REVIEW: Papercuts and Inkstains #1

I enjoy horror-themed anthology comics, so I was delighted to be sent this one from England’s Madius Comics to review. Papercuts and Inkstains #1 features three stories written by Rob Jones and each drawn by a different artist.

The cover by Dan Butcher is intriguing. A mastodon loaded with weaponry and carrying a faceless rider looms behind five men in hooded robes who stand before a crackling fire. A snarling decapitated zombie’s head glares at us from the foreground. Is the mastodon-rider in cahoots with the men around the fire? Is the rider their leader? Heck, is the zombie head their leader?

The answer is no to all three questions. The three images represent something from each story in the book. I think an overarching story featuring elements from all three stories would make for an interesting book.  It could easily be done considering the plot of the three story, but I’m getting ahead of myself.

The first story, “By ‘Eck on Hearth”, drawn by Kevin Pospisil, is a zombie apocalypse story told from the perspective of one of the undead and how he regrets taking a bite out of his wife. The stark grays in the story give it a Night of the Living Dead feel I enjoyed.  Pospisil clearly has a love for old horror films given the look he gives to the story.  That’s always a plus in my book.  This story could’ve been spun out into a longer tale.  It definitely leaves you wanting more.

The second story, “The Profits of Doom”, concerns the five men on the cover. They’re a newly formed cult trying to summon an elder god to this world so they can get back at everyone who thinks they’re a joke. Turns out they are a joke and can barely get through the summoning without making hip hop references (the Grandmaster Flash joke is great), forgetting rules they’ve established, or complaining about their jobs. It’s the best-drawn (by Mike Smith) and best-written tale in the book.  The end is a fun cliffhanger and I’d love to see this cult in a full-length book as they try to rein in an elder god and keep their activities secret from their wives and bosses.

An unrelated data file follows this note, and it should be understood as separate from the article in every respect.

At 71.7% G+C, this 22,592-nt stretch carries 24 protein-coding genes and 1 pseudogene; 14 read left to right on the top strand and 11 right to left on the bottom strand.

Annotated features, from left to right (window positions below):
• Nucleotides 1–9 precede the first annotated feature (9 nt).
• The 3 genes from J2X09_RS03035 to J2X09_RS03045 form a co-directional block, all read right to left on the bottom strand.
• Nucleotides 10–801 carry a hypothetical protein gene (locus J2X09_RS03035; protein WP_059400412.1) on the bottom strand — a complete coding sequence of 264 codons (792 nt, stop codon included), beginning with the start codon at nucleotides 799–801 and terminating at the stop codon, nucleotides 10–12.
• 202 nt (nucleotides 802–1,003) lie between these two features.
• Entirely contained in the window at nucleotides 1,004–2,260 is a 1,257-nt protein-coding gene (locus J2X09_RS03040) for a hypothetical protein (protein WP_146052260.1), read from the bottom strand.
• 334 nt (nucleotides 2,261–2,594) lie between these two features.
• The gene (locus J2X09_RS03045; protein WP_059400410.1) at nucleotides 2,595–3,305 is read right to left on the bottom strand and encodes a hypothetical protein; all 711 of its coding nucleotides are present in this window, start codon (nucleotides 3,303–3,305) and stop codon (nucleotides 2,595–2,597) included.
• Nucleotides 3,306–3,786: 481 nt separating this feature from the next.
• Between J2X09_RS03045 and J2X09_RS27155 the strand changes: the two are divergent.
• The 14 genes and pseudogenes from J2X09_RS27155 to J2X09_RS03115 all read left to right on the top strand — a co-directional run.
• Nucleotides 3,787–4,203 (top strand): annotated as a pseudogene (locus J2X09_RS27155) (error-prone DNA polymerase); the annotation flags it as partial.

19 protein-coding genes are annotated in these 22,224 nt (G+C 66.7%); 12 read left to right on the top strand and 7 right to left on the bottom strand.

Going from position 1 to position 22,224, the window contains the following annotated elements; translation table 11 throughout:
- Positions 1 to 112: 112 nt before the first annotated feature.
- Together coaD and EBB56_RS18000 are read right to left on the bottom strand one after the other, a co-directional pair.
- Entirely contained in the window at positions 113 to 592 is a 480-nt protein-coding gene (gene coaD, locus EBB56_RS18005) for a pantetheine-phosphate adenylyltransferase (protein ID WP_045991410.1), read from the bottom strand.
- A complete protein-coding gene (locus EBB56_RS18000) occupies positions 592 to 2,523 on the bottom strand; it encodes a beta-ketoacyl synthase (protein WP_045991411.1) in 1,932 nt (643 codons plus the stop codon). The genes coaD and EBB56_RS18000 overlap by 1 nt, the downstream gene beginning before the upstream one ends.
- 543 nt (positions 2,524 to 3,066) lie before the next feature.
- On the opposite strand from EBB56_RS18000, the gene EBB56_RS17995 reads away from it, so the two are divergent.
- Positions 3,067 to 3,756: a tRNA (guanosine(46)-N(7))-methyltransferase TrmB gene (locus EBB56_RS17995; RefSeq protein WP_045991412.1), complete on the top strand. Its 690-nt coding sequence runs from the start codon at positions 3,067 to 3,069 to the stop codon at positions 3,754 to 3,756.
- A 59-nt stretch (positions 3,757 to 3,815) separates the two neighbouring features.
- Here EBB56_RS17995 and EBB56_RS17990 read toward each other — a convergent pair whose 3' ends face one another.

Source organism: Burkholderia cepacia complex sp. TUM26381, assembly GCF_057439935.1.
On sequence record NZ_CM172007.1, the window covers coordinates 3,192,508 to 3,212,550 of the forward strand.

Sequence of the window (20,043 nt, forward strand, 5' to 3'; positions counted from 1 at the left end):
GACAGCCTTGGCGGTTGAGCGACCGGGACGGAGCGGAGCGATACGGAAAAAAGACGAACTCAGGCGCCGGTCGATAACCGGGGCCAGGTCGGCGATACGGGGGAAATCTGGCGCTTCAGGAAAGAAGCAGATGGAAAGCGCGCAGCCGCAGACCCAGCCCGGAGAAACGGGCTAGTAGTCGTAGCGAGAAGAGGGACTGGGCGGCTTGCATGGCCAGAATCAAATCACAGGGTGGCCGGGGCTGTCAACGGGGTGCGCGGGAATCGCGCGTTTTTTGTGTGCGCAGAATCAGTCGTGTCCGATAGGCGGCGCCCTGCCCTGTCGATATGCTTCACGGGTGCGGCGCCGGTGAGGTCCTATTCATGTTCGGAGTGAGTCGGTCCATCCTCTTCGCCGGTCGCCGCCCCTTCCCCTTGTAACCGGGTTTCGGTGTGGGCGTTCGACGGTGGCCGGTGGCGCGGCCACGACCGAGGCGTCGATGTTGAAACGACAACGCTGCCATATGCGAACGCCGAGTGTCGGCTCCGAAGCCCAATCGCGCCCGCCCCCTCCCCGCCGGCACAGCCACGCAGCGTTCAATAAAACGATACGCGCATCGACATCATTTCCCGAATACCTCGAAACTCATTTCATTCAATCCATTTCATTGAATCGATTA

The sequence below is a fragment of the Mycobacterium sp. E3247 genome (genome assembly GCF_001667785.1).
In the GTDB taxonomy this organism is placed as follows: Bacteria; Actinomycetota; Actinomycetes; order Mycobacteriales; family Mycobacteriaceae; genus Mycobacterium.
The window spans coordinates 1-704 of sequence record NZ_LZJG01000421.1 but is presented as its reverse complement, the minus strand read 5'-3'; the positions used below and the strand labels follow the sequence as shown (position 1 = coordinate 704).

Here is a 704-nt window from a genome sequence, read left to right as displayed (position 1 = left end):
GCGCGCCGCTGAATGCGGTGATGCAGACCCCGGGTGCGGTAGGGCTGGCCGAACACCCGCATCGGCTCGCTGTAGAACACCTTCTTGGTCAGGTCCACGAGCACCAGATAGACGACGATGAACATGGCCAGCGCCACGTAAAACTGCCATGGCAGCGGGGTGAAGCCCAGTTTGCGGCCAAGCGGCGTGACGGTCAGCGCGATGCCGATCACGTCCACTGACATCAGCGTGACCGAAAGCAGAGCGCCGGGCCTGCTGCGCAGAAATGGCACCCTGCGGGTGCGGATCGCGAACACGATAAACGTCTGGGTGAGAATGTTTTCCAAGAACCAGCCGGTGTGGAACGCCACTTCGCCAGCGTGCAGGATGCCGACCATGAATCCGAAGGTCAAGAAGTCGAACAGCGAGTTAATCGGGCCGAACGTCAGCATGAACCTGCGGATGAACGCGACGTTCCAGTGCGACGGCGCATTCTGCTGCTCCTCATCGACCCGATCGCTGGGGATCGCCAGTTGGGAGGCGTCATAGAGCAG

The third story, “Clean Up on Aisle 73”, is about a woman (I think) who works in some sort of building that hosts battles of various forces throughout time. Some of them ride weapon-laded mastodons and other dinosaurs while others fight in giant mechanized battle suits or even from horseback. The art (by Nick Gonzo) is rough (again, I’m not sure of the sex of the main character), and I didn’t completely understand the story due to the rough artwork.  The idea of a secret facility being a neutral ground for battles between various time travelers is an interesting one. Jones has a good premise, but the lack of details in the script and art leaves the reader in the dark as to what is happening or why we should care.  I think some better art and a longer, cleaner script could turn it into a fun story, however.

This is a fun indie comic and worth a look if you enjoy anthology books. I’d love to see further stories with the goofy cultists. Jones has a winner there.

Let us know what you think of Papercuts and Inkstains via sounding off in the comments or send us your thoughts on Twitter!

About the author

Nik Havert